The U.S. monopoly on Apple Pay could soon be coming to an end. The Wall Street Journal reports that the mobile payment system is likely to arrive in Canada this fall.
Apple is said to be in negotiations with Canada’s six biggest banks to bring the service online in November. Apple Pay will enable mobile payments for both credit and debit cards using the iPhone 6, iPhone 6 Plus, and Apple Watch. The banks include: Royal Bank of Canada, Toronto-Dominion Bank, Bank of Nova Scotia, Bank of Montreal, Canadian Imperial Bank of Commerce, and National Bank of Canada.
The Wall Street Journal cautions that no agreement has yet been reached with the banks, as many “aren’t happy with Apple’s fee proposals and are concerned about security vulnerabilities like the ones that U.S. banks experienced as they rolled out the service.”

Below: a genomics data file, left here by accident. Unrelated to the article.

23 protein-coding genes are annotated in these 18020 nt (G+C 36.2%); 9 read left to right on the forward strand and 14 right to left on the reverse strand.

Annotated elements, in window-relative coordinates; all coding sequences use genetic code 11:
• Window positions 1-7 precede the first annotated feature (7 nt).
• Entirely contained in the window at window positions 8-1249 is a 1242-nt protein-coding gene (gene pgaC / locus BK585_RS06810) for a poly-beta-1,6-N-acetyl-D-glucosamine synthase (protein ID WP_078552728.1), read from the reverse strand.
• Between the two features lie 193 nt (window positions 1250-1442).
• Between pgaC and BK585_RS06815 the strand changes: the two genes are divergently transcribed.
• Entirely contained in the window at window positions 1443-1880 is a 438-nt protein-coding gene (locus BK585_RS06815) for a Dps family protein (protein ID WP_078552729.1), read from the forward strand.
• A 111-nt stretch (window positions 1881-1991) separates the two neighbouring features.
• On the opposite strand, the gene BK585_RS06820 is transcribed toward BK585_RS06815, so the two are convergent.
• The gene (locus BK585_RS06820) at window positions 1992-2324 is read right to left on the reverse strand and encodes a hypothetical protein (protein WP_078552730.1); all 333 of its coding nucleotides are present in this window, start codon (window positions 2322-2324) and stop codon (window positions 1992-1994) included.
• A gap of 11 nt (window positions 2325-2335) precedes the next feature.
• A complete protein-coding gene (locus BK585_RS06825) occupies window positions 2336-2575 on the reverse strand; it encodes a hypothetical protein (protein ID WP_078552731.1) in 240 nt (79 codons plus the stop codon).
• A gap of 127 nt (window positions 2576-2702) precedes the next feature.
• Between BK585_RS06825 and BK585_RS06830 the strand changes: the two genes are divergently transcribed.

Because of these concerns:
Canadian banks want Apple Pay to work in a way that requires a “secondary authentication” to verify customer information before cards can be used with the phones. That means that a consumer could be required to enter a PIN, log-on to a mobile banking app or use a one-time passcode sent via text message before cards can be used on Apple Pay, those people said.
Apple Pay was introduced last September. The mobile payments solution harnesses the iOS fingerprint scanner and Touch ID, in order to perform secure, safe payment transactions.
It was recently announced that 68 merchants in the U.S. now offer Apple Pay as a payment option. These include Acme, GameStop, the Orlando Magic, and T-Mobile’s retail stores.
For more on Apple Pay, see: The list of supported Apple Pay merchants, cards and apps continues to grow, Apple Pay: a primer for new users, and Before the Apple Watch arrives, new research looks at the success of Apple Pay.